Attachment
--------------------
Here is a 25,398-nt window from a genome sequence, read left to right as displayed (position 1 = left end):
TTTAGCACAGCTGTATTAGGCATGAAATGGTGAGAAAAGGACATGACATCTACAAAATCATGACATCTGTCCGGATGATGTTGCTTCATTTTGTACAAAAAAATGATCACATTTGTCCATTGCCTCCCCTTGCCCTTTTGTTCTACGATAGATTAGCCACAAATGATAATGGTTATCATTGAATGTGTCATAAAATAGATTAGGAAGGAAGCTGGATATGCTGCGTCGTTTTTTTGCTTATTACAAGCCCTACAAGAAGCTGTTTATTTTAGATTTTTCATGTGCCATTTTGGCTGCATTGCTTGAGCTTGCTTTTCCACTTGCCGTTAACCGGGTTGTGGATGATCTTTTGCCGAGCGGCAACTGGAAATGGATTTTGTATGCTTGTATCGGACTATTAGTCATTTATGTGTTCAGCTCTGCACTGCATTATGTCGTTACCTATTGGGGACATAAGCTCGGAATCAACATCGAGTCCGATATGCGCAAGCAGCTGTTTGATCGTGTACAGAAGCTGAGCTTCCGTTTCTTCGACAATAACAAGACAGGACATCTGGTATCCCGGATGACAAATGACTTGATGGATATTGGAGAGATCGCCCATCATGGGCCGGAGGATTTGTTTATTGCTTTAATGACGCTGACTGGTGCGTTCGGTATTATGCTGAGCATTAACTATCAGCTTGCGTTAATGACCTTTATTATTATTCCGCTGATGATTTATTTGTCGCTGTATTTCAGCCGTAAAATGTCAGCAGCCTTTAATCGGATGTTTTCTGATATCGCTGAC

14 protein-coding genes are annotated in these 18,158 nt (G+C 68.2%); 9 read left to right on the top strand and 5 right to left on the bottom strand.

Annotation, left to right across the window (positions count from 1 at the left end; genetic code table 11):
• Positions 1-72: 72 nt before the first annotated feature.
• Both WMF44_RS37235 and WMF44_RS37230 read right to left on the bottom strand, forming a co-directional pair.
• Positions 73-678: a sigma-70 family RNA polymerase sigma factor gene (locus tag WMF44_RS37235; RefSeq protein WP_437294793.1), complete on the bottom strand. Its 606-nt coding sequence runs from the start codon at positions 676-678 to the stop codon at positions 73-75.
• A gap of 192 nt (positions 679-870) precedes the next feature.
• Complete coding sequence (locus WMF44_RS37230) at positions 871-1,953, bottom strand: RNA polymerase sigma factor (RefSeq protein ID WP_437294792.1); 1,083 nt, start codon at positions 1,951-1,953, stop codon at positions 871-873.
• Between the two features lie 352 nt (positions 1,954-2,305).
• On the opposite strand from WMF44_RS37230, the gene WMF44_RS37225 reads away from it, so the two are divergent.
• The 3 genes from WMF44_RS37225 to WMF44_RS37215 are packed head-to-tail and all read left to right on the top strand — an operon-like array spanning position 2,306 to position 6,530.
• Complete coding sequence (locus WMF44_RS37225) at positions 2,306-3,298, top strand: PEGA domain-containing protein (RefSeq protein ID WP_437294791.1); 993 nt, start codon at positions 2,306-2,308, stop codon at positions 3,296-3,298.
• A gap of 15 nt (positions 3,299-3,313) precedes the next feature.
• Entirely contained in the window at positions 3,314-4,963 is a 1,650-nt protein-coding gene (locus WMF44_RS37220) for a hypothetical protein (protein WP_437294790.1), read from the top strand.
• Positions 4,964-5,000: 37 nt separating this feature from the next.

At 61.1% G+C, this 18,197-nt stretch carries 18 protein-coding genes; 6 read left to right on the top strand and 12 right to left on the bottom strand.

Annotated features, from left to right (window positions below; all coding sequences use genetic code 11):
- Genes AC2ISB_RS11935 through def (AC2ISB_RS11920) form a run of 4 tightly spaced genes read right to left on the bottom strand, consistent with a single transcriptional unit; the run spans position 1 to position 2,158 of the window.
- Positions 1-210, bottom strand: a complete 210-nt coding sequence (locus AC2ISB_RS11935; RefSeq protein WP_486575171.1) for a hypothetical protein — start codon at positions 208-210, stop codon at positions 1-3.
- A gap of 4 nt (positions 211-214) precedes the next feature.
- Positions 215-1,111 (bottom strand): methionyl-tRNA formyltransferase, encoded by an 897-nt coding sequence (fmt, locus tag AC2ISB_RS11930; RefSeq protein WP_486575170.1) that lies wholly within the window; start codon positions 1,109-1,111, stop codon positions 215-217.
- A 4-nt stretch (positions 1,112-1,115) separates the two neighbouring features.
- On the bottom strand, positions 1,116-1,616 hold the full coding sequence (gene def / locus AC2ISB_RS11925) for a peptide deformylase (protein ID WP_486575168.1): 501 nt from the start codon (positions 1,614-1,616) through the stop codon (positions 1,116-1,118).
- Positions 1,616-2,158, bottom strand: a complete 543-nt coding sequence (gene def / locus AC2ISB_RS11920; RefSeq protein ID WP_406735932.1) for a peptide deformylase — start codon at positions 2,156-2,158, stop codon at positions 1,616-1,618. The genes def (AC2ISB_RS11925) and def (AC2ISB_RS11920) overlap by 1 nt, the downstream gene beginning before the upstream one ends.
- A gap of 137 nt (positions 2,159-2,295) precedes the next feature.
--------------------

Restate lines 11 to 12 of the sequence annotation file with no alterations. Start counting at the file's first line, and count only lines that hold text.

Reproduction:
• On the opposite strand from WMF44_RS37230, the gene WMF44_RS37225 reads away from it, so the two are divergent.
• The 3 genes from WMF44_RS37225 to WMF44_RS37215 are packed head-to-tail and all read left to right on the top strand — an operon-like array spanning position 2,306 to position 6,530.